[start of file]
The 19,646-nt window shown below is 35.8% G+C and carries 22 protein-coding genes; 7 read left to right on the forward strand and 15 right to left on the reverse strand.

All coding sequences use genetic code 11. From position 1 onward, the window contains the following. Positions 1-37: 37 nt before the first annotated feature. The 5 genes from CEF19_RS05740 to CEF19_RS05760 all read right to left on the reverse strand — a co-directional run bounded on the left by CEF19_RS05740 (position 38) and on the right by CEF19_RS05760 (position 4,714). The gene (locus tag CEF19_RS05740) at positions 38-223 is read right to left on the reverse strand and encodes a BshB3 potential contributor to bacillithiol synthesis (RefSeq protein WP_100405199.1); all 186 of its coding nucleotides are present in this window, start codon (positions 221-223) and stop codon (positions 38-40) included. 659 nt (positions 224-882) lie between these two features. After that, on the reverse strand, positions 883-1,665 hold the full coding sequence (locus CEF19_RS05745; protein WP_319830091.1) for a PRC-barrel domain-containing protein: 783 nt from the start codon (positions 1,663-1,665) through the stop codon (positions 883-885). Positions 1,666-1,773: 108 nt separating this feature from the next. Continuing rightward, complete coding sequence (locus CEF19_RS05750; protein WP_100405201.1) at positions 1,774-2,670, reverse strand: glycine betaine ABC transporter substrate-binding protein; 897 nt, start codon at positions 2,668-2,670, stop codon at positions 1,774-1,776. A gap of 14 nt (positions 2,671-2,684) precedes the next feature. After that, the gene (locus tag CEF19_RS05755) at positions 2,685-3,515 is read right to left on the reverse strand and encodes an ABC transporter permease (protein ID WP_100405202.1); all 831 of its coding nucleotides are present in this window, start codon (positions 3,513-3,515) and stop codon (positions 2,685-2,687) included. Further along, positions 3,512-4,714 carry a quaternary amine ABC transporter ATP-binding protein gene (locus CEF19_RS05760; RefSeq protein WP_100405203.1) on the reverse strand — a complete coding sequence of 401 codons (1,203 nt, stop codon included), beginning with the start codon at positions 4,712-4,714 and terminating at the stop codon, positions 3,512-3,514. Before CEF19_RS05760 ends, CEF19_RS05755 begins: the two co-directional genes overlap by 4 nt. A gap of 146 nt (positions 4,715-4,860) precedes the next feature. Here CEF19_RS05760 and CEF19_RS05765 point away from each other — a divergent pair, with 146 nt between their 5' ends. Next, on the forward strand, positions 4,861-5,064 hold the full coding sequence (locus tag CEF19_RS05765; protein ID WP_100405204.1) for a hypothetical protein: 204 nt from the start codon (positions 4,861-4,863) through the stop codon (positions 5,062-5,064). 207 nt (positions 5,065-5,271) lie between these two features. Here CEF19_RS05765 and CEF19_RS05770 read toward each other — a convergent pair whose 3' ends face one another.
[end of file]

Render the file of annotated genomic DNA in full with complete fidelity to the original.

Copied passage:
The 19,646-nt window shown below is 35.8% G+C and carries 22 protein-coding genes; 7 read left to right on the forward strand and 15 right to left on the reverse strand.

All coding sequences use genetic code 11. From position 1 onward, the window contains the following. Positions 1-37: 37 nt before the first annotated feature. The 5 genes from CEF19_RS05740 to CEF19_RS05760 all read right to left on the reverse strand — a co-directional run bounded on the left by CEF19_RS05740 (position 38) and on the right by CEF19_RS05760 (position 4,714). The gene (locus tag CEF19_RS05740) at positions 38-223 is read right to left on the reverse strand and encodes a BshB3 potential contributor to bacillithiol synthesis (RefSeq protein WP_100405199.1); all 186 of its coding nucleotides are present in this window, start codon (positions 221-223) and stop codon (positions 38-40) included. 659 nt (positions 224-882) lie between these two features. After that, on the reverse strand, positions 883-1,665 hold the full coding sequence (locus CEF19_RS05745; protein WP_319830091.1) for a PRC-barrel domain-containing protein: 783 nt from the start codon (positions 1,663-1,665) through the stop codon (positions 883-885). Positions 1,666-1,773: 108 nt separating this feature from the next. Continuing rightward, complete coding sequence (locus CEF19_RS05750; protein WP_100405201.1) at positions 1,774-2,670, reverse strand: glycine betaine ABC transporter substrate-binding protein; 897 nt, start codon at positions 2,668-2,670, stop codon at positions 1,774-1,776. A gap of 14 nt (positions 2,671-2,684) precedes the next feature. After that, the gene (locus tag CEF19_RS05755) at positions 2,685-3,515 is read right to left on the reverse strand and encodes an ABC transporter permease (protein ID WP_100405202.1); all 831 of its coding nucleotides are present in this window, start codon (positions 3,513-3,515) and stop codon (positions 2,685-2,687) included. Further along, positions 3,512-4,714 carry a quaternary amine ABC transporter ATP-binding protein gene (locus CEF19_RS05760; RefSeq protein WP_100405203.1) on the reverse strand — a complete coding sequence of 401 codons (1,203 nt, stop codon included), beginning with the start codon at positions 4,712-4,714 and terminating at the stop codon, positions 3,512-3,514. Before CEF19_RS05760 ends, CEF19_RS05755 begins: the two co-directional genes overlap by 4 nt. A gap of 146 nt (positions 4,715-4,860) precedes the next feature. Here CEF19_RS05760 and CEF19_RS05765 point away from each other — a divergent pair, with 146 nt between their 5' ends. Next, on the forward strand, positions 4,861-5,064 hold the full coding sequence (locus tag CEF19_RS05765; protein ID WP_100405204.1) for a hypothetical protein: 204 nt from the start codon (positions 4,861-4,863) through the stop codon (positions 5,062-5,064). 207 nt (positions 5,065-5,271) lie between these two features. Here CEF19_RS05765 and CEF19_RS05770 read toward each other — a convergent pair whose 3' ends face one another.